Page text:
Like a virgin

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The Early Virgin’s Bower clematis that is currently blooming in my garden

 

On a grotty, damp morning recently I was visiting a house for work and was taken into the back yard to look around. Creeping along the retaining wall was very pretty plant heavy with blooms and I remarked that it was uplifting to see it on such a miserable day. It had small dark green leaves and an abundance of delicate creamy white bell-shaped flowers and the owner said was a species of clematis. She explained that it would continue showing right through the winter, but didn’t know the full name of it.

When I returned home, I mentioned it to my mum, who is an experienced gardener, but my woeful description didn’t help her identify it. Not long after that, we took a trip to a local garden centre and toured in hope around all the clematis species on view, but couldn’t find the one I had seen. We gave up trying, and promptly forgot all about it.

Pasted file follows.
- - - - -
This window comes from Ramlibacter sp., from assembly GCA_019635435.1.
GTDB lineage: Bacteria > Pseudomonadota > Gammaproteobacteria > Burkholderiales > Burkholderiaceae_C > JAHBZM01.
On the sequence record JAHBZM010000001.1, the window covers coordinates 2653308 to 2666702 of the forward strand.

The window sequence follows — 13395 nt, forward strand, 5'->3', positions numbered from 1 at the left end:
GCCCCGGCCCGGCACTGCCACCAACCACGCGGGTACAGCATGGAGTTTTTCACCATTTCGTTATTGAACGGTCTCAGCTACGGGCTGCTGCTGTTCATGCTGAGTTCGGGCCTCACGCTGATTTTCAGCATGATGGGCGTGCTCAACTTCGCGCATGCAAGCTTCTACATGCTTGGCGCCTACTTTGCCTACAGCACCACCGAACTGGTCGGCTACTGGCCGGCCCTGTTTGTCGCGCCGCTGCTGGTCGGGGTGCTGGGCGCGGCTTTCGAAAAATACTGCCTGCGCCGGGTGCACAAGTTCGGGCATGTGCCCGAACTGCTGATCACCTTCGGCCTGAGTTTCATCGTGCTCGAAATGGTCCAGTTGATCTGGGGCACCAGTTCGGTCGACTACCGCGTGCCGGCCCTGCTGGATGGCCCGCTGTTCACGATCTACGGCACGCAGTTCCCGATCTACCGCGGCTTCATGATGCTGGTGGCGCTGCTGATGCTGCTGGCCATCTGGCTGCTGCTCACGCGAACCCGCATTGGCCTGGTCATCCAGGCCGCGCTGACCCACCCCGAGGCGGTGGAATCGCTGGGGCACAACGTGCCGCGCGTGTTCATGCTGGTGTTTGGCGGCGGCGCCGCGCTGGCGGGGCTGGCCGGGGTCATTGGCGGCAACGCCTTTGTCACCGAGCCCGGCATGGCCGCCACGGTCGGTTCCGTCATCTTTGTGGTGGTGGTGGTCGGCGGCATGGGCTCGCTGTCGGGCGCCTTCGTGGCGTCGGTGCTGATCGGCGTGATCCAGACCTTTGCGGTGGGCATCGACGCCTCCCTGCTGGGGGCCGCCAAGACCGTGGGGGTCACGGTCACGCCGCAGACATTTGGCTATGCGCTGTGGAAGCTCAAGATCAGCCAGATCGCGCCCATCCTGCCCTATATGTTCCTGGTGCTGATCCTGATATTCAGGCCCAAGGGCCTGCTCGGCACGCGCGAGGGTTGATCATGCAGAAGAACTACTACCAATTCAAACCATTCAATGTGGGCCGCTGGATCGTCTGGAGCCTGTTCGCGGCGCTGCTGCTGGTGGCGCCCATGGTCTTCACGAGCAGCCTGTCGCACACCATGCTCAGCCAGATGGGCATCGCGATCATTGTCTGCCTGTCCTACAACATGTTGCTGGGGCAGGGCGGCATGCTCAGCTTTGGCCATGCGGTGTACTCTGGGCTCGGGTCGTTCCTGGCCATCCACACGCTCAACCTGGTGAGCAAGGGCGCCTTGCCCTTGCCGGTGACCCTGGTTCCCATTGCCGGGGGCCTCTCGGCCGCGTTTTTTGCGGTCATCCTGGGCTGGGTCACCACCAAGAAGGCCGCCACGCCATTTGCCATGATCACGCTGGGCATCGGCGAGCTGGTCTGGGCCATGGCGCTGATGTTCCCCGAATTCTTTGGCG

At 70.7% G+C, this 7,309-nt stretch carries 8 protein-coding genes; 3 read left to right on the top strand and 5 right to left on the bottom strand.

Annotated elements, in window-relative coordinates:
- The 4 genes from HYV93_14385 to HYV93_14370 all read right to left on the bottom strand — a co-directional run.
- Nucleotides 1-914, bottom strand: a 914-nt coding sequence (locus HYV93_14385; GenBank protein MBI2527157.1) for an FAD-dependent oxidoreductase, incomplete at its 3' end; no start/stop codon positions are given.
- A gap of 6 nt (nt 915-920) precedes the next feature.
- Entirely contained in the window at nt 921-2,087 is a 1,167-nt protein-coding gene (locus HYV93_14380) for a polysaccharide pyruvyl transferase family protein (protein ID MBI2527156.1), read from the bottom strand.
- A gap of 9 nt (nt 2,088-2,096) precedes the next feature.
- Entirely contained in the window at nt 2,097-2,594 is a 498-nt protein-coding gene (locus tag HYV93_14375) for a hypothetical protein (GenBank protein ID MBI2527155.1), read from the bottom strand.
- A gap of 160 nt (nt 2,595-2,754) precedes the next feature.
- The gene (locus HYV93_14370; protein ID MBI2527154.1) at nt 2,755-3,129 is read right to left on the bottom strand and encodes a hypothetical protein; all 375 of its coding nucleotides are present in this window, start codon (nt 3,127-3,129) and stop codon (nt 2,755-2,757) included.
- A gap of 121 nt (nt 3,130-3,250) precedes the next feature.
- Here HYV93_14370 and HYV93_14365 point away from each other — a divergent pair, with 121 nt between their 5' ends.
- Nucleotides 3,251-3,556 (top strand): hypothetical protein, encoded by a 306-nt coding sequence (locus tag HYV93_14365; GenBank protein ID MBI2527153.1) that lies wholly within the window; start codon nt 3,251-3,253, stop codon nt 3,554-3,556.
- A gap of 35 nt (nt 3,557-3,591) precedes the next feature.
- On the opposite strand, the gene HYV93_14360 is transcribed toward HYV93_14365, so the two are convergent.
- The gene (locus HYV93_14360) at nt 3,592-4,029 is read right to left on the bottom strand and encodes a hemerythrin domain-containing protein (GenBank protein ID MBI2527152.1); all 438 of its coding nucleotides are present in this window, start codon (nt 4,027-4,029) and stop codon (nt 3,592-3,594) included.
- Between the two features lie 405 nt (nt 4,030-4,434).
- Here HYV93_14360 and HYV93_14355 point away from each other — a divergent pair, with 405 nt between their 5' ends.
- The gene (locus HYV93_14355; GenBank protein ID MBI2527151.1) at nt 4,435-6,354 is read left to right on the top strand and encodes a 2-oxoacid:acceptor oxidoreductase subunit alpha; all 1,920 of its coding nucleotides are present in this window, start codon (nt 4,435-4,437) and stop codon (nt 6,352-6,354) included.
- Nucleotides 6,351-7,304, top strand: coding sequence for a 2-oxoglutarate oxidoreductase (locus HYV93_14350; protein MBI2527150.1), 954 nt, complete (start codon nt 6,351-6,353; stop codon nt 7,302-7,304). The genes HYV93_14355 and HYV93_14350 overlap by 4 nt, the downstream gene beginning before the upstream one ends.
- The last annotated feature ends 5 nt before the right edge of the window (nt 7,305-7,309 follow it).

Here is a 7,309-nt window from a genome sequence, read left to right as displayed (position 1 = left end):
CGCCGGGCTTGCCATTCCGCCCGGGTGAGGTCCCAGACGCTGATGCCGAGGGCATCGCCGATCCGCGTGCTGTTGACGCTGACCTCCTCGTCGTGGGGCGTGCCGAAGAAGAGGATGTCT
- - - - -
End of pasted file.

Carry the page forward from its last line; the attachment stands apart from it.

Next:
It was only today, back in my new house that, when I let the dogs out, I saw right there in the middle of the garden, a wooden arbour festooned with the very same plant. How I’d not noticed it sooner, goodness only knows, but harnessing the magical power of the plant-identifying app on my phone, I knew I would soon discover its name.

Ladies and gentlemen (drum roll please) the mystery plant is the grandly-named ‘Early Virgin’s Bower’. It is the prettiest of winter flowers and the little white bells are a welcome sight amongst the evergreen shrubs and leafless trees. I discovered that it is a Mediterranean creeping variety that needs to be supported by a trellis or other structure. It’s important to know that most (possibly all) species of clematis are poisonous, and that toxins are contained in every part of the plant. However, it is only really a problem if ingested, causing blistering in the mouth and stomach upset. Extensive handling can result in painful skin rashes, so it’s best to wear gloves when dealing with it.